Currently reading: Used car buying guide: Bugatti Veyron
What are the realities of buying one of the fastest, most advanced cars in the world?

People always gawp at unprecedented inventions that make the world seem like a smaller place. The locomotive, for example, the car, the aeroplane. 

And then, in an admittedly chunky leap, the Bugatti Veyron of 2005. 

At its world-shrinking top speed of 253mph, you could get from London to Glasgow in two hours. That would be without fuel stops, however; you would actually have to make those every 12 minutes. 

There’s a good reason for this unrestrained (11mpg) thirst. Totals of 987bhp and 921lb ft come from an 8.0-litre, quad-turbocharged W16 engine, resulting in a 0-62mph time of 2.5sec. 

Bugatti veyron

The Veyron pulverised the then record holder, McLaren’s legendary F1. If you had a drag race and gave the F1 a head start to 125mph, the Veyron would still hit 200mph first. 

An even faster edition would follow in 2010, called the Super Sport, hitting 267mph with a streamlined body, an elongated, flattened engine cover and a power increase to 1184bhp. Targa-top versions of the original Veyron and the Super Sport arrived in 2009 and 2012, called the Grand Sport and Grand Sport Vitesse.

But let’s rewind to the Veyron’s development in the late 1990s. It was the brainchild of Volkswagen Group chief Ferdinand Piëch, who decided to reinvigorate Bugatti and engineer the world’s fastest car – sketches of which were allegedly done on the bullet train from Tokyo to Nagoya. 

To power it, engineers mated two Audi-derived V8s and used 10 radiators for cooling, each costing £6000. Those two ducts you see on either side of the engine bay? They supply the turbos alone. 

Covering that was a timeless, slippery body. Sauber’s wind tunnel was chosen to sculpt said body, but it could test only to the 220mph V-max of Formula 1 cars, so Bugatti instead had to use another facility. Little is known about it, but we do know it had a 9046bhp, eight-metre-wide fan.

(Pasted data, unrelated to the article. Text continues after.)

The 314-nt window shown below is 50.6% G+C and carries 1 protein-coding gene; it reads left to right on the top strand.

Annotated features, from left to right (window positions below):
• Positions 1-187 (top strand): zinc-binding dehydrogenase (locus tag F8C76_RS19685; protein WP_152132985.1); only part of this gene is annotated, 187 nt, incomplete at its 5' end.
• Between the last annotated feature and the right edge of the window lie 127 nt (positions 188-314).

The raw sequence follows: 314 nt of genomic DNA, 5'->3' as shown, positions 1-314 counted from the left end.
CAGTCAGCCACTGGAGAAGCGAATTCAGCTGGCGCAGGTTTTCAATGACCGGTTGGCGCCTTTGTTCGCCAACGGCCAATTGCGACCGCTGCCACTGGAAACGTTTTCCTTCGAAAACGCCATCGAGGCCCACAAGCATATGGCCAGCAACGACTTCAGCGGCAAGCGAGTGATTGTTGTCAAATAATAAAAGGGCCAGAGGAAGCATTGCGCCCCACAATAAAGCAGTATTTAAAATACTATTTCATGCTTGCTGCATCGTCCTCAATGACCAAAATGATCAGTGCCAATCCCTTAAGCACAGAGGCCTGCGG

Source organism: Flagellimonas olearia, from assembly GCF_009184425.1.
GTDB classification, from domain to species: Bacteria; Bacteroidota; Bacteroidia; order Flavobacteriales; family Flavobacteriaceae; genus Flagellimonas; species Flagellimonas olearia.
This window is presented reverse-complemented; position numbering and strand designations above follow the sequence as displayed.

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Car review
Bugatti Veyron
The world doesn't need a car like the Bugatti Veyron, but the fact it exists at all is reason for celebration

The Bugatti Veyron redefines what's possible in a road car, but does it justify its eye-watering price?

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Bugatti veyron front wheelarch

Then along came Pierre-Henri Raphanel, Bugatti’s chief test driver. The ex-F1 racer drove the Veyron 11,000 times across 23 countries. To him, every aspect was “shocking” – but in a good way, from its braking performance to its traction and interior luxury. 

“One of Piëch’s engineering requirements for the Veyron was that it had to be classy and refined enough for its owner to take his wife to the opera in it,” he said.

What’s more, the Veyron wasn’t a trailblazer only because of this ferocious attention to engineering. 

Around bends, it handled with almost inconceivable grip and composure, using permanent four-wheel drive and 20in tyres. In town, it felt no more dangerous to drive than a Volkswagen Polo and, at high speeds, felt as stable as any aeroplane. 

Bugatti veyron interior passenger

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Speaking of aircraft, the interior felt and looked as if Air Force One’s presidential suite had been restyled by Liberace. High-grade leather sat against magnesium indicator stalks and a phenomenal sound system to make it worthy of an £840,000 asking price. 

Extremely expensive it was, then, and it’s even more so today - and there are other drawbacks. Rearward visibility is limited and right-hand drive was never offered. 

We won’t dwell on that though, and instead celebrate the Veyron for what it is: a groundbreaking ground-hugger that makes the world seem half as big as it is. It may have been a costly, one-off technical exercise, but so was Concorde. And that shrunk the world too.

What we said then

2 March 2011: “The lack of drama you experience behind the wheel makes the sensation of endless acceleration even more surreal than it sounds. Even in the dry, you can sense the four-wheel drive system apportioning torque if you use the throttle with some enthusiasm. Yet it’s not especially intimidating. Such is the accuracy of the steering and suppleness of the ride that you can thread it down most roads like other sports cars.”